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askingcup
Beginner
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Message 1 of 20

Fibre in property but connected to copper exchange

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Hi All,

 

Looking for a a bit of advise on something. We're in the process of purchasing a new house. From the very beginning we've been advised that the new property will have FTTP, the cables were installed before our first viewing but not connected up to the Exchange.

A month into the process (after paying for various house moving fees) the developer has now told us it is not going to be Fibre at all, instead it is going to be copper broadband with a connection of 4Mb down and 1Mb up, this is not nearly good enough for us to work from home.

The developer is saying it has nothing to do with them and that BT OpenReach have messed up by connecting the property to a copper Exchange instead of a Fibre exchange and this is not going to change. The local Exchange is fibre enabled.

My question is, if Fibre cabling has been installed into the property itself is it then possible for it to be connected to a copper Exchange?

I was under the impression FTTP was a different technology and goes straight from the property to the exchange with no cabinet, so if it was always supposed to be FTTP how could could BT have messed up and connected it wrong?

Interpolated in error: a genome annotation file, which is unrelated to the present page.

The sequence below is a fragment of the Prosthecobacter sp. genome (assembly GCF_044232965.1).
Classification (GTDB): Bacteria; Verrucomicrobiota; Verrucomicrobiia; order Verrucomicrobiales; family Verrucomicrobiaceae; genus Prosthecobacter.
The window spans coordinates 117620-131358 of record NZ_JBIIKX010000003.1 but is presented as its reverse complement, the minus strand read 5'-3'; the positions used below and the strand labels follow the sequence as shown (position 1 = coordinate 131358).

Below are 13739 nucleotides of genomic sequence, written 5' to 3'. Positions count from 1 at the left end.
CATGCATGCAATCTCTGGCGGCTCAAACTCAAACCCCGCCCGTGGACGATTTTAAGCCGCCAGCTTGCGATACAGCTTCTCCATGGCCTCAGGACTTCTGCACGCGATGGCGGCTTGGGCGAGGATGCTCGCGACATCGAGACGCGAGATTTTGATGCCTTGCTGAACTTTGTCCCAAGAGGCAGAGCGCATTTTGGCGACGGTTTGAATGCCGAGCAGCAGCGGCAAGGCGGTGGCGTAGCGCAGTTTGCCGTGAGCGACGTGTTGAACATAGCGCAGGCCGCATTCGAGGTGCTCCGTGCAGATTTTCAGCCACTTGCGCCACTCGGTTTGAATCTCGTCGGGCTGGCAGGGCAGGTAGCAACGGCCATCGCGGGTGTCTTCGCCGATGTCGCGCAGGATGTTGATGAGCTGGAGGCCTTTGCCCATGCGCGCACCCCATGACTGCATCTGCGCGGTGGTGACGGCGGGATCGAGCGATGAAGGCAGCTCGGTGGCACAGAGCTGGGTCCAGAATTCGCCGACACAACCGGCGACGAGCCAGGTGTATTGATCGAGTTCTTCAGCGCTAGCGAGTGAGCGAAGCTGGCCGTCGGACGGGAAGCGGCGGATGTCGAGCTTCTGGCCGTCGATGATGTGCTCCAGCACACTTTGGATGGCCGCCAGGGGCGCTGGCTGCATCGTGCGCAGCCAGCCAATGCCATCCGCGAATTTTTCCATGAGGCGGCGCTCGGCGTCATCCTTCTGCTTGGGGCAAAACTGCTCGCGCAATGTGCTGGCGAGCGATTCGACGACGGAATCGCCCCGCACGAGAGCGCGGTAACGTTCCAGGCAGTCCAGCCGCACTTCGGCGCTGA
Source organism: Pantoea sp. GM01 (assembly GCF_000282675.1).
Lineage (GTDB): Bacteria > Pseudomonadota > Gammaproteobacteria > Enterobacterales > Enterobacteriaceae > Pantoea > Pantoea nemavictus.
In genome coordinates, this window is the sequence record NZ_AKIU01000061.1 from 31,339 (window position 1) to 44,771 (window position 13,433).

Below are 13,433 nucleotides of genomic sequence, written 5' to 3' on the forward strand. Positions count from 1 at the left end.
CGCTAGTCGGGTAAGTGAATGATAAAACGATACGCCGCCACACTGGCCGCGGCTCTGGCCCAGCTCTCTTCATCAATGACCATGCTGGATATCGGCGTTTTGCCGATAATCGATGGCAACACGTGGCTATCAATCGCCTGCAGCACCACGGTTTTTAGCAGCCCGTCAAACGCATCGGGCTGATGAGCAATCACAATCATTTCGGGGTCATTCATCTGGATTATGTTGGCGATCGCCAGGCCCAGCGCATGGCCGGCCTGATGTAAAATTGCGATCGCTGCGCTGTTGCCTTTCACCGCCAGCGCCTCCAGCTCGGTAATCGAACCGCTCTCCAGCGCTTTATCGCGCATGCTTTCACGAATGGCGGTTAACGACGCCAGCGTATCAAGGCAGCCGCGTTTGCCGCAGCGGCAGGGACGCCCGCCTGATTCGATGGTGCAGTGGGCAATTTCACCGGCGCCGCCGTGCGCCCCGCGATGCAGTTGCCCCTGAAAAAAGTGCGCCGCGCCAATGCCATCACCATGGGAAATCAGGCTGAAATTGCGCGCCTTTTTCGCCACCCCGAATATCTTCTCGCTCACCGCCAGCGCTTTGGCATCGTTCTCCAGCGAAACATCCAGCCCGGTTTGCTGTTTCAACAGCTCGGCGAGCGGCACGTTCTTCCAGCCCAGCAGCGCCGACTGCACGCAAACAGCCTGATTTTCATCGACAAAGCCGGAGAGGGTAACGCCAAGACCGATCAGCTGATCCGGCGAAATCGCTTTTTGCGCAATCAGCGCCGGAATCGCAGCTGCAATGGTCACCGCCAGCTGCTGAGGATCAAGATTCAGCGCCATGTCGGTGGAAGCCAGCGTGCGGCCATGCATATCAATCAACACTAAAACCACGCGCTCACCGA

Is it actually possible for a property with fibre cables to get converted to copper infrastructure back to an Exchnage or is it more likely that it was copper that was installed to the property at the very beginning and now the developer is trying to blame someone else?

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19 REPLIES 19
Keith_Beddoe
Distinguished Sage
Distinguished Sage
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Message 2 of 20

Re: Fibre in property but connected to copper exchange

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@askingcup 

This would have nothing to do with BT Retail, as its Openreach that provides the network. BT Openreach does not exist.

If the developer has decided not to work with Openreach to provide fibre, there is nothing you can do. The cable you saw, would have been copper not fibre. There may not be any fibre infrastructure.

Have you got an active order for broadband with BT Retail?

You may be able to get an FTTC connection.

 

askingcup
Beginner
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Message 3 of 20

Re: Fibre in property but connected to copper exchange

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Apologies, I'm aware OpenReach and BT are separate companies, just used to calling OpenReach 'BT OpenReach'.

No active order at the moment as it was only connected up the other day and we were then advised about it not being Fibre so put a hold on everything.

I checked the Open reach site a few days ago and it was showing no Fibre options at all, BT retail site showed it was only standard Copper broadband with the slow speed.

My main question is around the technology. We asked before we put our offer in and also included it in our offer that it must be FTTP and it was all confirmed, now the developer is trying to blame OpenReach. Is it actually possible for OpenReach to have installed Fibre at the property a few months ago but then connected it to Copper at the Exchange?